Humans have a treacherous and deceitful dark side, which partly explains why we spread so rapidly across the world, says an archaeologist at the University of York in England. About 100,000 years ago, the speed and character of how humans spread changed considerably, a trend that was due in part to the need for people to leave town because former friends had felt let down or betrayed and had it in for them.
Dr. Penny Spikins, who works at the University’s Department of Archaeology, believes that betrayals of trust were the ‘missing link’ in understand the remarkably rapid spread of our own species around the world.
Before 100,000 years ago, ancient humans were slow and mainly governed by environmental events due to ecological changes or population increases. Afterwards, human populations started spreading amazingly rapidly and across major environmental barriers.
Dispersal pattern of humans after 100,000 BP. (Image: openquaternary.com)
However, Dr. Spikins says these changes are linked to changes in human emotional relationships.
Dr. Spikins writes in the journal Open Quaternary that neither ecological changes nor population increase provide an adequate explanation for the way humans moved into new regions, starting about 100,000 years ago.
We developed a ‘dark side’
She believes that as commitments to others became more vital to survival, and human groups became ever more driven to seek out and punish those who cheated, the ‘dark’ side of our nature also developed.
Moral disputes motivated by a sense of betrayal and broken trust became more common, and encouraged early humans to put distance between them and those they saw as their rivals.
Dr. Spikins says that the emotional bonds which held populations together during crises had a darker side in profound reactions to betrayal which modern humans still feel.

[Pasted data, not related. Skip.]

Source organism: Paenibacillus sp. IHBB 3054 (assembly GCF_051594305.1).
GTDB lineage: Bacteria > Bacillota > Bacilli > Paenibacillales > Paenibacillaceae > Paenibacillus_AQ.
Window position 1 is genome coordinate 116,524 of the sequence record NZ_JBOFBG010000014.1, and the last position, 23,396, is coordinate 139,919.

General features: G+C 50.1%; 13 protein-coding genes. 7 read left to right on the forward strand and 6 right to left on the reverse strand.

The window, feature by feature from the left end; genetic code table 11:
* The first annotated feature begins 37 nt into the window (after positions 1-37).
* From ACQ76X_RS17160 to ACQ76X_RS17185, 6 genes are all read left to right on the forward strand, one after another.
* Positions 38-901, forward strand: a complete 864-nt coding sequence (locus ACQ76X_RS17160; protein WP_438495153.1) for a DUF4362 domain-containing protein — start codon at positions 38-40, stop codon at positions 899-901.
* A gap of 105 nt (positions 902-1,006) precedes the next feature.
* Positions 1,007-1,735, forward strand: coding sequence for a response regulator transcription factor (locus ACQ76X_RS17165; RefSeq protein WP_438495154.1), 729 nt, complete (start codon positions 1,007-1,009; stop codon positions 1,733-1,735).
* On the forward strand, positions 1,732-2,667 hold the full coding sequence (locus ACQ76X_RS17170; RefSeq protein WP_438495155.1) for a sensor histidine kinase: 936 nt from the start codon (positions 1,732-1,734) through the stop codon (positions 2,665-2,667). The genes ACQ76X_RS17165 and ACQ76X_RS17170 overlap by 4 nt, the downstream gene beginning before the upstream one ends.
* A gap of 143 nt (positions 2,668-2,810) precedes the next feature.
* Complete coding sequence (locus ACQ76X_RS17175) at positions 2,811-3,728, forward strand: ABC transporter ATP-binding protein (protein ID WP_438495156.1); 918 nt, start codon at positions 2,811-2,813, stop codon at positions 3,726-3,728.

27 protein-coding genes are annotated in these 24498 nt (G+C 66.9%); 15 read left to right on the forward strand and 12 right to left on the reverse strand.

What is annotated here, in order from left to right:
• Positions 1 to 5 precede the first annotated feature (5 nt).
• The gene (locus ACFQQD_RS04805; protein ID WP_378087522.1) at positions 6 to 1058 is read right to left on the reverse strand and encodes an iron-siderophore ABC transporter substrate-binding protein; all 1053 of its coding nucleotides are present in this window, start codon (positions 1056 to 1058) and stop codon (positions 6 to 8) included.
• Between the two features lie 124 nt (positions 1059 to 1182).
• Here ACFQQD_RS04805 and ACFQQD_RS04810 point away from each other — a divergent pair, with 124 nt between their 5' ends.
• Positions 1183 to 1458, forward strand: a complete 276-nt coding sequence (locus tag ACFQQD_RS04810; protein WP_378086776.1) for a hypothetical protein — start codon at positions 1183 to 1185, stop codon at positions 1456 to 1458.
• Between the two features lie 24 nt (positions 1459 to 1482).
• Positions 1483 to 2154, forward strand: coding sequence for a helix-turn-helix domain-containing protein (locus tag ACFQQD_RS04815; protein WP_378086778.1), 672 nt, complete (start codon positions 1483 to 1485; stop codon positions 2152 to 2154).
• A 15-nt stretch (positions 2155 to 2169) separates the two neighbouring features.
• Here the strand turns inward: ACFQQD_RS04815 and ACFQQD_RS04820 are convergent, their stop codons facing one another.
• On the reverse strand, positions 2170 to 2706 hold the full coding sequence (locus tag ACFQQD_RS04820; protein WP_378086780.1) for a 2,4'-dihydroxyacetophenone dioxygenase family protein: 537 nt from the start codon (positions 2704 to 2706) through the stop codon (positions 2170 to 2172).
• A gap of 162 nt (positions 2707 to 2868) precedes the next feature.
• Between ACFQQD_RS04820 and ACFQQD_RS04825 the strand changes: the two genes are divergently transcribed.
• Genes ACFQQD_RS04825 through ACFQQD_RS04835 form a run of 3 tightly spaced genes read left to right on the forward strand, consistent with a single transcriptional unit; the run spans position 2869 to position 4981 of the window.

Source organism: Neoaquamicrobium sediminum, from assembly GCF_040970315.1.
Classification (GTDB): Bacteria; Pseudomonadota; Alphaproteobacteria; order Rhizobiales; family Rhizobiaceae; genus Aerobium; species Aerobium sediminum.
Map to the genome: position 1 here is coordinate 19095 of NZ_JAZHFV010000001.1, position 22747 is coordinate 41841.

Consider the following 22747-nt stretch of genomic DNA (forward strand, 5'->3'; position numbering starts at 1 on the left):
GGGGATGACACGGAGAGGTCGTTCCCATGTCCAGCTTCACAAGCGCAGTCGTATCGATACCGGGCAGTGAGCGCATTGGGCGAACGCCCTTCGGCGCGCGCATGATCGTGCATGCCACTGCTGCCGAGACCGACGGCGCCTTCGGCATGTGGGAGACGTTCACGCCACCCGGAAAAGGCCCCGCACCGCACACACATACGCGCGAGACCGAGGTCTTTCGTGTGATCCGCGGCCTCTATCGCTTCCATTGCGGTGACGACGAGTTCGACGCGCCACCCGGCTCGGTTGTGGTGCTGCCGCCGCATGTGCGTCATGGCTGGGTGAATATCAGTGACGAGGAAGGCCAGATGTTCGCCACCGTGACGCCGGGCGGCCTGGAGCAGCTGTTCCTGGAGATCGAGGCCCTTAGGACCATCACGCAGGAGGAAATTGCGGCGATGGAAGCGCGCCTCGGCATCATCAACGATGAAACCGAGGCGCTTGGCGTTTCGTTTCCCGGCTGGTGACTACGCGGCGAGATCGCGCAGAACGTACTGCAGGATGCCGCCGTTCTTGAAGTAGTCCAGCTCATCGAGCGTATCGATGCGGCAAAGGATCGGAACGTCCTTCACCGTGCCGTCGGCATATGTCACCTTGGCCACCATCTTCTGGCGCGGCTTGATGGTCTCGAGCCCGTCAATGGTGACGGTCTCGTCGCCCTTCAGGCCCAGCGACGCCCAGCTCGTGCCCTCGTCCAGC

Former friends who felt betrayed drove people (who wanted to survive) out of town.
We have a dark side other animals don’t possess
As social networks widened, it became easier to find faraway allies with whom to start new colonies, while more efficient hunting technology meant that any individual with a grudge was in danger. However, it was human emotions which provided the force of repulsion of existing occupied areas – a trait not seen in other animals.
Early hominin species were limited in distribution to certain environments, such as open woodland or grasslands.
The expansion 1.6 million years ago of Homo erectus out of Africa into Asia appears to have been caused by the need to seek out more large scale grasslands.
Contrastingly, Neanderthals inhabited cold and arid parts of Europe. All the archaic species adapted very slowly to new opportunities for settlement and were frequently deterred by climatic and environmental barriers.
We started spreading more rapidly 100,000 years ago
Then, 100,000 years ago, things started to change. Dispersal into distant, inhospitable and risky areas became comparatively more common, compared with movements in regions already occupied.
Most notably, the dispersal of modern human populations was not inhibited by biogeographical barriers. Humans moved into cold regions of Northern Europe, crossed significant deltas such as the Ganges and Indus, tundra, deserts, and jungle environments. They even travelled long distances by sea to reach the Pacific Islands and Australia.
The author argues that betrayals of trust arising from moral disputes were a significant reason for such relatively risky dispersal into apparently inhospitable environments, with a desire to avoid physical harm from disgruntled or revengeful former friends and allies being a strong motivation.
Offenders and any of their allies within a social network would feel driven to ‘get out of town’ – move out of harm’s way.
Dr. Spikins said:
“Active colonisations of and through hazardous terrain are difficult to explain through immediate pragmatic choices. But they become easier to explain through the rise of the strong motivations to harm others even at one’s own expense which widespread emotional commitments bring.”
“Moral conflicts provoke substantial mobility — the furious ex ally, mate or whole group, with a poisoned spear or projectile intent on seeking revenge or justice, are a strong motivation to get away, and to take almost any risk to do so.”
“While we view the global dispersal of our species as a symbol of our success, part of the motivations for such movements reflect a darker, though no less ‘collaborative’, side to human nature.”
Citation: “The Geography of Trust and Betrayal: Moral disputes and Late Pleistocene dispersal,” Penny Spikin. Open Quaternary.25 November, 2015. DOI: http://doi.org/10.5334/oq.ai.